Infant formula does not have the same immune strengthening properties as breast milk, so infants that are fed formula may develop OM more easily than infants that are breastfed. If an infant is bottle-fed it is best to hold them in an upright position with the bottle instead of lying them down with it. Feeding while lying down can cause formula and other fluids to flow back into the Eustachian tubes (the tubes that connect the back of the throat to the middle of each ear) and lead to an infection of the middle ear – OM.

Nutrition

Eating a healthy diet helps children build strong immune systems. Children with strong immune systems are less likely to get OM. To stay healthy children should eat less junk food and more fresh healthy foods. A healthy diet contains lots of fruit and vegetables, wholegrain breads and diary, and not very much salty and sugary food like fast food and soft drink.

More information about healthy eating can be found at the following link: The Aboriginal and Torres Strait Islander guide to healthy eating.

Smoking 

Smoking around babies and children weakens their immune systems so they are less able to fight diseases such as OM. Smoke also irritates the Eustachian tubes (the tubes that connect the back of the throat to the middle of each ear) and can cause them to swell. Exposure to smoke even makes the bacteria that cause OM stick inside the tubes more easily. These things make it much easier for OM to develop. Parents and family members should not smoke around babies and children.

Pacifier

Using a pacifier (dummy) makes it easier for bacteria from the nose to move to the middle ear, increasing the risk of developing OM. It is recommended that pacifiers are only used until the baby is 6 months old.

Swimming

Swimming has a lot of health benefits for babies and children but can sometimes make OM worse. If swimming is known to have caused OM or is making it worse in a child it is okay to tell parents to stop their child from swimming to keep their ears dry. Swimming is still very good for health overall though so should not be completely discouraged to all parents.

Vaccination

Pneumococcal vaccination (Prevnar 13) can help prevent OM. Influenza vaccination given just before the flu season may also help prevent OM. Recommendations for when to vaccinate children may vary between the different states in Australia.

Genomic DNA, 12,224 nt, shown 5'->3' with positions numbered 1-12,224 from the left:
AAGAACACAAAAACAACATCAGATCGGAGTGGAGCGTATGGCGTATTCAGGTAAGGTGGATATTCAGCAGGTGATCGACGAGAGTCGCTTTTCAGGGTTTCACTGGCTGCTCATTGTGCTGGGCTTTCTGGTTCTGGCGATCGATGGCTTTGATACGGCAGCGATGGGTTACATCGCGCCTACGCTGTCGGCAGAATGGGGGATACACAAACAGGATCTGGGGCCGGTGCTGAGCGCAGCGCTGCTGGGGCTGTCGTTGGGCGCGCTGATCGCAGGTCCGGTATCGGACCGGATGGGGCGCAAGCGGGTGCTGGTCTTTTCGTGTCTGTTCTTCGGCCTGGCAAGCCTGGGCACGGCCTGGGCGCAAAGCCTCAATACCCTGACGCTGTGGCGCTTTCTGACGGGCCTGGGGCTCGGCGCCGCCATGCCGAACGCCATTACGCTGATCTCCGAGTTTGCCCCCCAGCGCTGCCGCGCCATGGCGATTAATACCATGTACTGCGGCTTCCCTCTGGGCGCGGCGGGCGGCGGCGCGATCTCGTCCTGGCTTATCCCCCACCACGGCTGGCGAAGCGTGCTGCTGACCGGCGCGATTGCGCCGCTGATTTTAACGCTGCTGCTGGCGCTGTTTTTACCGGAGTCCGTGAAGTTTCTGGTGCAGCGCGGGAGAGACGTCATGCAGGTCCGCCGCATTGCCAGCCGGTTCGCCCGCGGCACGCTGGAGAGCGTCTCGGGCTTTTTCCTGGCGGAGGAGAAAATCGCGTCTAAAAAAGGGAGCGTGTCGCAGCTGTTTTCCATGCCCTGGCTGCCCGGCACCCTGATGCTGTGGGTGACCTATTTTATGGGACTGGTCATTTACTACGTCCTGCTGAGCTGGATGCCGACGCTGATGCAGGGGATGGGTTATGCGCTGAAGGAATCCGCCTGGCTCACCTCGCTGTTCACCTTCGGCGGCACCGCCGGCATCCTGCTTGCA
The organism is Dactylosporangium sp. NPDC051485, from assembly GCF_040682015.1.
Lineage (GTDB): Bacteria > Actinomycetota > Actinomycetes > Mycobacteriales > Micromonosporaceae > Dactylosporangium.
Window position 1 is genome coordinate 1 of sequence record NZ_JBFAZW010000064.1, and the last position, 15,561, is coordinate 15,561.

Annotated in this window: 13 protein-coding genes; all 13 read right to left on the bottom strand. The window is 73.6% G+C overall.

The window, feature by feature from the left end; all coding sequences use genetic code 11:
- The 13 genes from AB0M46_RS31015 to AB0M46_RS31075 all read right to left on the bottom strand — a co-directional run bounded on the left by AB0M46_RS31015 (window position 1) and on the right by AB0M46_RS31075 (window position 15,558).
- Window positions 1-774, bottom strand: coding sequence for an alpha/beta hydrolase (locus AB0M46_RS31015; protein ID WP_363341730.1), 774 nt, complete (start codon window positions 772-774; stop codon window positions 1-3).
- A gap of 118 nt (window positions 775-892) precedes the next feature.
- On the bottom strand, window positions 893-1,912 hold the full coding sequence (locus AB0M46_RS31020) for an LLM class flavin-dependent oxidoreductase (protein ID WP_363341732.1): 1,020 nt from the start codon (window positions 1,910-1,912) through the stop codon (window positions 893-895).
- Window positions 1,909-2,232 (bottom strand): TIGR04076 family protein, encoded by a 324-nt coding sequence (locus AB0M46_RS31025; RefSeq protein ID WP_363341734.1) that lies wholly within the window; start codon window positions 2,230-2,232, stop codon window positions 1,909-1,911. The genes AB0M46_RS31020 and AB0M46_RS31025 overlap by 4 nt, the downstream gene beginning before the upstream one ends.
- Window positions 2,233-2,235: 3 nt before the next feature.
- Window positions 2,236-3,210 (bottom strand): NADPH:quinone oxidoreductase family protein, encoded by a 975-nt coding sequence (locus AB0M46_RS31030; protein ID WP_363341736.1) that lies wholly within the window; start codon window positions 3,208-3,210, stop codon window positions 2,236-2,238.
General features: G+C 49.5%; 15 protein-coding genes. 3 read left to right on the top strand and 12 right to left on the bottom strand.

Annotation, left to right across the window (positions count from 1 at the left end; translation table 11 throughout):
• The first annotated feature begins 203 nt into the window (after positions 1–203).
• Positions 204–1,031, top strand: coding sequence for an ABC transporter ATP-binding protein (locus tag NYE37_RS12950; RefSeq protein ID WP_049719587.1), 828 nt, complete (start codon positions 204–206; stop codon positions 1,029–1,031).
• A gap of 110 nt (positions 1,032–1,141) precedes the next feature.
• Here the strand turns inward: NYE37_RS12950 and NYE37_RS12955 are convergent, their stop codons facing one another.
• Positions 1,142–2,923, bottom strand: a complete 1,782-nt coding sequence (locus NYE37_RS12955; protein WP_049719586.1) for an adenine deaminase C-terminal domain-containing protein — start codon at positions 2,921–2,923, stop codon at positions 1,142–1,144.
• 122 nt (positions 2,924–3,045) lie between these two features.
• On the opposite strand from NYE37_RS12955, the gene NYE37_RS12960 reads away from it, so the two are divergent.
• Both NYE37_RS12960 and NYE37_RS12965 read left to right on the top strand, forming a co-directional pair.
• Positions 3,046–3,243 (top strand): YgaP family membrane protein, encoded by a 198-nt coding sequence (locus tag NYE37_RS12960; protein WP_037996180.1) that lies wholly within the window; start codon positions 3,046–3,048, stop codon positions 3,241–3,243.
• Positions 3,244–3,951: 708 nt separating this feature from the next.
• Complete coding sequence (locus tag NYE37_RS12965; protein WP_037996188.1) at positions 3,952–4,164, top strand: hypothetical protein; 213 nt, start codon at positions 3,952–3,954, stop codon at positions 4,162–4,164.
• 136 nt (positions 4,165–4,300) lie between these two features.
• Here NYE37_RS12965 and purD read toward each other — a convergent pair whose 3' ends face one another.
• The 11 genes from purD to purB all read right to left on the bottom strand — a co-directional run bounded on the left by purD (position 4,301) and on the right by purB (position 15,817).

Find out more information about additional vaccinations recommended for Indigenous Australians at the Immunise Australia program: Aboriginal and Torres Strait Islander website, and check the Australian immunisation schedules website for local immunisation schedules.

References

Couzos S, Metcalf S, Murray RB (2001) Systematic review of existing evidence and primary care guidelines on the management of otitis media in Aboriginal and Torres Strait Islander populations. Canberra: National Aboriginal Community Controlled Health Organisation and Commonwealth Department of Health and Aged Care

Darwin Otitis Guidelines Group (2010) Recommendations for clinical care guidelines on the management of otitis media in Aboriginal and Torres Strait Islander populations. Darwin: Menzies School of Health Research

© Australian Indigenous HealthInfoNet 2013 
This product, excluding the Australian Indigenous HealthInfoNet logo, artwork, and any material owned by a third party or protected by a trademark, has been released under a Creative Commons BY-NC-ND 3.0 (CC BY-NC-ND 3.0) licence. Excluded material owned by third parties may include, for example, design and layout, images obtained under licence from third parties and signatures.

 

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    Last updated: 7 March 2013